I was surfing LinkedIn groups last week for some inspiration, and I got some.
There is a post from a state workforce development professional who wrote “How I avoided Being Laid Off.” It worked for her, and I mean her no disrespect by my contrarian viewpoint. But I needed to share this.
On the LinkedIn Group she wrote “how to avoid being laid off,” which is different than the title of her post.
I actually agree with her four points (read the post for her details):
- Make yourself valuable,
- Work to increase your marketability,
- Stay positive and build positivity,
- Keep busy!
I speak around the country and meet tens of thousands of job seekers regularly, through LinkedIn, through JibberJobber, and in person.
I meet people who are AMAZING, and did amazing work, and were valuable, and even rainmakers. I meet people who owned their own companies, and still lost their job (company closed). I meet people who make the world go round – people who invented technology we use today, people who are famous in their circles.
And somehow, they still end up on the chair at one of my presentations.
They were valuable, and all that stuff.
But things happen. Things happen outside of our control.
Whether the company does something wrong and you all get ENRONed, or a boss changes and the new boss brings in their own people, or the sales team misses their goals and you had to get cut… there are a hundred and one reasons why losing your job is not in your control.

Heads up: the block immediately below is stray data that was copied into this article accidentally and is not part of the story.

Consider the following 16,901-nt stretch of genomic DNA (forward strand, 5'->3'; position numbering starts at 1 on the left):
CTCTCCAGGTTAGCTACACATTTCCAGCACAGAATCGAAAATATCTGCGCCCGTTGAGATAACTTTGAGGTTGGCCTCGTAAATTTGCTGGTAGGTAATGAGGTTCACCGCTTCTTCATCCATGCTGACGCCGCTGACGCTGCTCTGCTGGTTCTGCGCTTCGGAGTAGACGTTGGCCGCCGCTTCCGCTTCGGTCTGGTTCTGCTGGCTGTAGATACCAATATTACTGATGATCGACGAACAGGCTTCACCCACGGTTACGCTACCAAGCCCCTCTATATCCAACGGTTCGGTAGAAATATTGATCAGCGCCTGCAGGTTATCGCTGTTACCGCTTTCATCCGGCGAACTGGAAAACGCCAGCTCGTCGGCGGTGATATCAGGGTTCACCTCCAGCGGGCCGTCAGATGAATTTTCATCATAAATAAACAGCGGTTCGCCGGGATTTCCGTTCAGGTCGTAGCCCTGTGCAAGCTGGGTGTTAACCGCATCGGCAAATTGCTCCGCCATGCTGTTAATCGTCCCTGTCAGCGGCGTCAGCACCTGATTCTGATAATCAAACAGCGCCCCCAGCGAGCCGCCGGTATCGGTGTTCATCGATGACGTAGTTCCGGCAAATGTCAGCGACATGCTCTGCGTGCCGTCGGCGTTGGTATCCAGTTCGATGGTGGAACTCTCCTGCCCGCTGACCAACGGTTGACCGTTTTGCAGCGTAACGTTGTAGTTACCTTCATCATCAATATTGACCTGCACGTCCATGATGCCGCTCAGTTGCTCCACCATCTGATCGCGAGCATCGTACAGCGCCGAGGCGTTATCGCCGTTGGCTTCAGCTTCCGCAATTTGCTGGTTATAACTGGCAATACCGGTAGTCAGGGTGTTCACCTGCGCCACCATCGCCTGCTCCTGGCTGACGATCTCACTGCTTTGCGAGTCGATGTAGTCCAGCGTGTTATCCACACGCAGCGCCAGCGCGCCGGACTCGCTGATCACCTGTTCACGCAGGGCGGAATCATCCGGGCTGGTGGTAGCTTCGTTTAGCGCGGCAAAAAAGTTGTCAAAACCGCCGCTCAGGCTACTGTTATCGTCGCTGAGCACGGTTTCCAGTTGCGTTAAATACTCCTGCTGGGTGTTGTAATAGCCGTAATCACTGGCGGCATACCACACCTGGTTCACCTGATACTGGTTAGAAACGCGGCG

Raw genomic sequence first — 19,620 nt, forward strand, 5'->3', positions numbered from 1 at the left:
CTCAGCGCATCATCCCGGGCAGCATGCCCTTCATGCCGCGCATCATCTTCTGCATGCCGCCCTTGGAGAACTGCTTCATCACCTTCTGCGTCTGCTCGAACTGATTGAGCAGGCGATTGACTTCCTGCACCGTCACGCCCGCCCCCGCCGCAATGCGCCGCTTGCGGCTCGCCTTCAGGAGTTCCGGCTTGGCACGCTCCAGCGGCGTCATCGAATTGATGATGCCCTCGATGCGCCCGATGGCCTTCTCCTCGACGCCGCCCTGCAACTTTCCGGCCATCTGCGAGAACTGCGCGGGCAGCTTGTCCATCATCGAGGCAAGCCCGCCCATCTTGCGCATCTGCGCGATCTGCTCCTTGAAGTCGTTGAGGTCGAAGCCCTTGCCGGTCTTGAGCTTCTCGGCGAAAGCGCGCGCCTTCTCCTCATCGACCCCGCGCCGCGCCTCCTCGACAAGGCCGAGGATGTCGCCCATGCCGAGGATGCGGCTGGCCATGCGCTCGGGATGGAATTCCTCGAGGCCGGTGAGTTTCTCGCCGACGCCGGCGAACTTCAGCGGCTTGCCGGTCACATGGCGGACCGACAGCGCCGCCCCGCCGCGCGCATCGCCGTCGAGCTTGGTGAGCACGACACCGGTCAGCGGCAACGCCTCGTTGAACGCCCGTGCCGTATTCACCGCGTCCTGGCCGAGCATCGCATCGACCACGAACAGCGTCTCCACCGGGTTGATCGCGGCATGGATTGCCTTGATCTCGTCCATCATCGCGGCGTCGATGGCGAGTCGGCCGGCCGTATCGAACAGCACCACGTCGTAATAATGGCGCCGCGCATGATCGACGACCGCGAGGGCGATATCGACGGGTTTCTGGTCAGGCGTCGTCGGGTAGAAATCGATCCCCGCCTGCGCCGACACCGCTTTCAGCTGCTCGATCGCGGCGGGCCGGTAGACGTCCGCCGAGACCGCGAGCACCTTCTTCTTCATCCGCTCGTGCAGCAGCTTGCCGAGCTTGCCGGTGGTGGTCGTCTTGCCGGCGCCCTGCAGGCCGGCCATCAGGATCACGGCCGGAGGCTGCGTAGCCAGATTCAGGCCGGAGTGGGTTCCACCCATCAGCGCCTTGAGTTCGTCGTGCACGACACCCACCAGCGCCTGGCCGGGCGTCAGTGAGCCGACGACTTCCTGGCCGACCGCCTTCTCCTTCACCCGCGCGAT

The funny thing is, I have a very high Locus of Control, which means I believe that I can control pretty much anything that happens… but I learned to let this go. I learned that if we lose our job, if we are laid off, it’s not because we did something wrong, or because we suck.
I also learned that we can control our attitude, even if we can’t control whether we get to keep drawing a salary from our last employer.
I learned there are other ways to make money (hence, the 101 Alternatives to a Real Job book).
But don’t … please don’t sit there for hours thinking “what if I only worked harder?” “What if I only networked more?” “What if I ________?”
It’s not worth it.
Control your attitude, and move on to the next thing.